Radford's new therapy dog
By Claire Melloy - Assistant Principal, Students
Introducing a new member of our college community…our Therapy Dog.
She is a two-week-old, yet-to-be-named Cavoodle - non-shedding and non-allergenic. She will be old enough to leave her mother and come onto the campus in early December. She has been specifically chosen for her gentle and calm temperament.
Name our puppy: Email Claire Melloy your ideas for a name by the first week of November and we will run a community poll to name her!
What are therapy dogs?
Therapy dogs and service dogs perform different roles.
“A service dog’s main purpose is to provide equal access for someone with a disability; they are protected by law in regards to their presence in certain animal-restricted areas and are trained specifically for an individual and their disability such as visual or hearing impairments, seizures, mobility issues or diabetes.”
“Therapy dogs have a less defined role, generally they are used to provide emotional support through animal assisted therapy which can come in many forms.” They have also been shown to simply strengthen a sense of belonging and connectedness to the school setting.
They are not protected by the same laws, meaning they can be refused access to animal-restricted areas and activities such as using public transport.
What does the research tell us about the benefits of therapy dogs in schools?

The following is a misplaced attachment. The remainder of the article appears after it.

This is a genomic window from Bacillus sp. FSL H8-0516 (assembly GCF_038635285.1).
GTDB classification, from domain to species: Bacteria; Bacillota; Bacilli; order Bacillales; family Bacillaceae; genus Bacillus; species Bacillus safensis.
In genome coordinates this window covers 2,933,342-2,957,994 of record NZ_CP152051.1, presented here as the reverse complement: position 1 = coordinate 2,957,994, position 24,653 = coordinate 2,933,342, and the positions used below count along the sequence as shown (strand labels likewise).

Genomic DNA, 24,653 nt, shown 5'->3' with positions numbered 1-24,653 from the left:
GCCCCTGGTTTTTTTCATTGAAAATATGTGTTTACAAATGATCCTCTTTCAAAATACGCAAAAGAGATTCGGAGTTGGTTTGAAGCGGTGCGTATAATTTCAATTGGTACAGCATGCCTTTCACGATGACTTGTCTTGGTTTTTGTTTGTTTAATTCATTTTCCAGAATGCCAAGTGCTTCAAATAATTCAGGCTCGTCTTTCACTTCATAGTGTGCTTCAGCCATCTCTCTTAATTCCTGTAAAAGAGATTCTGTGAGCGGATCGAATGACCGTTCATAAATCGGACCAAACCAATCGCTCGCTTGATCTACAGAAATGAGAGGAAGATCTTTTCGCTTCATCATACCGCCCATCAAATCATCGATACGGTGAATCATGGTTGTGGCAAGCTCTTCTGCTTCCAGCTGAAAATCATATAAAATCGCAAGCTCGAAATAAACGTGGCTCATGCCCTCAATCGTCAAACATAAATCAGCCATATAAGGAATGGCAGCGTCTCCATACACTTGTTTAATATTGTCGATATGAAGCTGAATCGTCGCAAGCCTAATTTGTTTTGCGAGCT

Dr Christine Grové is an Educational and Developmental Psychologist from the Faculty of Education at Monash University.
She and her colleague Dr Linda Henderson, and a team of Master of Educational/Development Psychology research students at the university, are researching how therapy dogs impact student wellbeing in educational settings.
“We are looking particularly at animal therapy interventions in the school setting and how therapy dogs can support school psychologists – and how they can be used as part of a therapeutic toolkit for coping and supporting students’ to self-regulate their emotions.”
Therapy dogs can play a significant role in the school setting as part of a wellbeing program, where the dog has a distinct purpose such as supporting students with anxiety and stress.
Their role in this scenario is to improve rapport between students and the handlers or psychologists; the presence of the therapy dog creates excitement for the student and, therefore, they have a positive connotation with the therapy session and are more inclined to attend and actively participate.
Sometimes our young people find it hard to ask for help, and research has found that a therapy dog intervention often helps break the ice making this easier.
Therapy dogs have also been shown to be of significant benefit in a crisis.
What this will look like at Radford?
I will be the dog’s primary handler; secondary handlers will be Rev. Katherine Rainger and Zanele Ramsay-Daniel. She will live with me and I will take her to puppy training. We will have a designated policy and relevant risk assessment. During the day she will be based in the Student Wellbeing centre in the Secondary School, however, she will also be out on the playground (on a leash), at sporting events and in classrooms when appropriate.
If you have any questions about this initiative, please contact me, Claire Melloy, at the college at any time.
Campanini, M. The benefits of a therapy dog in the school setting. Independent Education, September 2019.
Grové, C. & Henderson, L. Therapy dogs can help reduce student stress, anxiety and improve school attendance. The Conversation, 20 March 2018.To Home